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VINE VOICEon November 19, 2009
As a practicing Project Manager (PM), I am always looking for ways to do my job better and for best practices that I can adopt. So, when the opportunity came my way to read this book, I jumped on it and am not sorry I did so. The Lazy in the title refers to doing things better so you do not have to do as much and the subtitle of this book is "How to be twice as productive and still leave the office early" which is a very worthy goal for anyone in any position and a skill that I would dearly love to learn!

The book itself is a very quick read. There are essentially only 100 pages of real text and the book's format is relatively small and there is lots of white space. I was able to read through it in a few hours time. The questions then becomes, is the time investment worth it? And, are you learning enough from reading this book to bother with it?

My answers are unqualified "yes"es!

While the book is short and snappy it does cover the main things that PMs should focus on and spend their time on. The author divides any project into three phases: Startup, execution, and conclusion. Most of the book is spent on the Startup phase as that is the time when you need to really work hard at the project to make it succeed. The author wisely focuses on the two most critical ingredients that will make or break any project: The planning work for how the project should be executed; and the communications process to make sure everyone involved with the project knows what the plans are and what to do about them. Everyone involved with the project includes the project sponsor and any outside influencers that may not be a formal part of the team, but are critical to the project's success. This phase also has the critical planning for how to combat the inevitable attempts at project scope creep.

For the execution part, the author's recommendation is to simply relax and let the team do its work according to the plans prepared. If you spent the time to plan properly, then in this stage all you need to do is monitor that the project is progressing as it should and delegate the real hard work to your team members. In the final stage, a strong recommendation is made to perform a "post-mortem" to learn valuable lessons that can be applied to other projects. Of course, battling project scope creep continues in these phases as well.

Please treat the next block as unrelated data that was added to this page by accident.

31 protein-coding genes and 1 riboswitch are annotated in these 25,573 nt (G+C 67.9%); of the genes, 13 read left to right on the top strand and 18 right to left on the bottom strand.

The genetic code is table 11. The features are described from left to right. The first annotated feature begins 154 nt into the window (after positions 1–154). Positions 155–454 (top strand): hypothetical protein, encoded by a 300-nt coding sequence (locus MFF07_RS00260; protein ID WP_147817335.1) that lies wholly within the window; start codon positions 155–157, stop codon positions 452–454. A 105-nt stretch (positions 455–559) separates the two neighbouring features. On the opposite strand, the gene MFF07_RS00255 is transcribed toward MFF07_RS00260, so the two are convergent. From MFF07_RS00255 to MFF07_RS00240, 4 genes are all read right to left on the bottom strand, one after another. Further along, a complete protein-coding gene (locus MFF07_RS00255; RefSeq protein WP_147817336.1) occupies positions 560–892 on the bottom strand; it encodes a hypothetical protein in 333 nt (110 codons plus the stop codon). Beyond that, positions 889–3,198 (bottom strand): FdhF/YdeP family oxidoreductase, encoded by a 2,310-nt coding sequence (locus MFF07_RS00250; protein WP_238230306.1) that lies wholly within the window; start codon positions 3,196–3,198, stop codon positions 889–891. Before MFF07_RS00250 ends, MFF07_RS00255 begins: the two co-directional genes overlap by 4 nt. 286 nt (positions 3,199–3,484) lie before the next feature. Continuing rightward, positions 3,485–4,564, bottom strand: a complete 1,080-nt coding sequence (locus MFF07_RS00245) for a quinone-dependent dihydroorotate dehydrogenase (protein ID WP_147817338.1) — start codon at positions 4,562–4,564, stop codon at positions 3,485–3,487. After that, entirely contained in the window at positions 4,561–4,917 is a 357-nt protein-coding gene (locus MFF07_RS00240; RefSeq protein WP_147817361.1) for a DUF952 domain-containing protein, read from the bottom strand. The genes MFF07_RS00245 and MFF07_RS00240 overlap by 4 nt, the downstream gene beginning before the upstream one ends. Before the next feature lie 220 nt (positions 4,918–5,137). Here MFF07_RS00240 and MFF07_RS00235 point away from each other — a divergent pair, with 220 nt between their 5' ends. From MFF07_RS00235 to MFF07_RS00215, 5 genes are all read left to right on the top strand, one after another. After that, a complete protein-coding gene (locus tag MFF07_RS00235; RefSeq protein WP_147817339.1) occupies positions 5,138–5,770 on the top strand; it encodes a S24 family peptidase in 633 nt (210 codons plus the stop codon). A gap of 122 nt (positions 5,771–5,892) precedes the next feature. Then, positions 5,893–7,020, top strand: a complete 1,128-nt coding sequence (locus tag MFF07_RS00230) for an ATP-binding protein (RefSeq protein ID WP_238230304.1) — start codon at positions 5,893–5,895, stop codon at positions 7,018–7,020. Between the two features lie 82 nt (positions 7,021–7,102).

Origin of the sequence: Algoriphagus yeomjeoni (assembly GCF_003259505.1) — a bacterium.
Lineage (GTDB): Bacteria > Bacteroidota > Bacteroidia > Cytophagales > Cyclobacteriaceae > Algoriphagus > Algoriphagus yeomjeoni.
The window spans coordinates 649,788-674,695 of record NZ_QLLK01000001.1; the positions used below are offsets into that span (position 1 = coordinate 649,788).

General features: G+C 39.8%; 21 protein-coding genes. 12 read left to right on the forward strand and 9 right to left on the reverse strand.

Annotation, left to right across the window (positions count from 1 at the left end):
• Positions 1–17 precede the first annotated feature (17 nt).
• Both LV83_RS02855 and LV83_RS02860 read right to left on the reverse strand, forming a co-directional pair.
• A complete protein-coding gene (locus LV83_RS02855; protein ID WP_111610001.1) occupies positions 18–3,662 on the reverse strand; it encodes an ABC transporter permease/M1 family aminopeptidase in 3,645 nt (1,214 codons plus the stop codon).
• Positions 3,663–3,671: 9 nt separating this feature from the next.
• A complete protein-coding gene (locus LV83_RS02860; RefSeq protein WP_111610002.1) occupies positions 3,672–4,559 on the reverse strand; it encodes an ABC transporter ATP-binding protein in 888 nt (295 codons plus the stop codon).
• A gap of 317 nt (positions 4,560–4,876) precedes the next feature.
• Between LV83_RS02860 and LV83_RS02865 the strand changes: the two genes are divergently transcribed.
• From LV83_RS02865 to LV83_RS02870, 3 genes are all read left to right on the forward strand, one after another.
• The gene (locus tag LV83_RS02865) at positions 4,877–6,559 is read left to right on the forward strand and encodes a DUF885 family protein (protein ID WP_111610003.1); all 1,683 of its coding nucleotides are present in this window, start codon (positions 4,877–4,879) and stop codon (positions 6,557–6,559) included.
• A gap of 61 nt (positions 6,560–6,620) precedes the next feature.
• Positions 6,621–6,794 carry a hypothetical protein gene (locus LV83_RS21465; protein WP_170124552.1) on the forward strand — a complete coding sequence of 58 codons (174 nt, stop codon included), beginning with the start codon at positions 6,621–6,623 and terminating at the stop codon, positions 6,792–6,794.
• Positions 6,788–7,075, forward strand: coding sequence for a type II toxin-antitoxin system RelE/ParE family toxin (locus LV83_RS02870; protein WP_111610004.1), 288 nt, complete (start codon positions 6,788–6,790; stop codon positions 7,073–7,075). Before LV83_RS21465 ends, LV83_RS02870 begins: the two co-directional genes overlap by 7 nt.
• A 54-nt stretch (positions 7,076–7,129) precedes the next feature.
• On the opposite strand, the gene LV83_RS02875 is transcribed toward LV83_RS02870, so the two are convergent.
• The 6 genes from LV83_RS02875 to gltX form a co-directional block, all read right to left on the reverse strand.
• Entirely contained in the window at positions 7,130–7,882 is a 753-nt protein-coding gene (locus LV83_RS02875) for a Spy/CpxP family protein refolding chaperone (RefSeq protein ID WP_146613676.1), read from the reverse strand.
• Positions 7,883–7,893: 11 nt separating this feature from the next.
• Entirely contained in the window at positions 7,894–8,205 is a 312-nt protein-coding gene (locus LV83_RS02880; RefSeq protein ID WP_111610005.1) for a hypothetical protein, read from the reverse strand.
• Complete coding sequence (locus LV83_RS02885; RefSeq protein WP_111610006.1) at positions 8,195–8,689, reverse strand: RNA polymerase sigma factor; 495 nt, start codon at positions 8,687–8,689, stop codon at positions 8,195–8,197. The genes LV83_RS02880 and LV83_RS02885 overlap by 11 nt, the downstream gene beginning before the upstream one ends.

The writing style is breezy and light. This is not a negative thing! I liked the introduction of stories, quotes, and anecdotes that illustrated various points by either making fun of the author himself or complete tangents! (what does it say about me, that I got the point of the woman who buries her mother at first glance???) Many professional books tend to give anecdotes from the author's past in which the author is highlighted as always making the right choice and being the consistent hero. One of the strongest points of this book is that most of the anecdotes represent situations where the author was making missteps! Even an anecdote that has the project ultimately succeed is described as one where the author - the PM! - went off to a bar to drown his sorrows and consequently caused his team to do the right things and save the day! All by happenstance. I loved it!

The author talks initially of the Pareto principal where 20% of the work is responsible for 80% of the effects and he applies this at the end of the book by summarizing his teachings in two rounds. In the first round he summarizes his previous 100 pages into 13 bullets spanning six pages; and then he reiterates this to go down to 10 points spread across a page and a half! This works quite well as a reminder of what the book was about and represents well the kind of humorous approach that is evident throughout the book.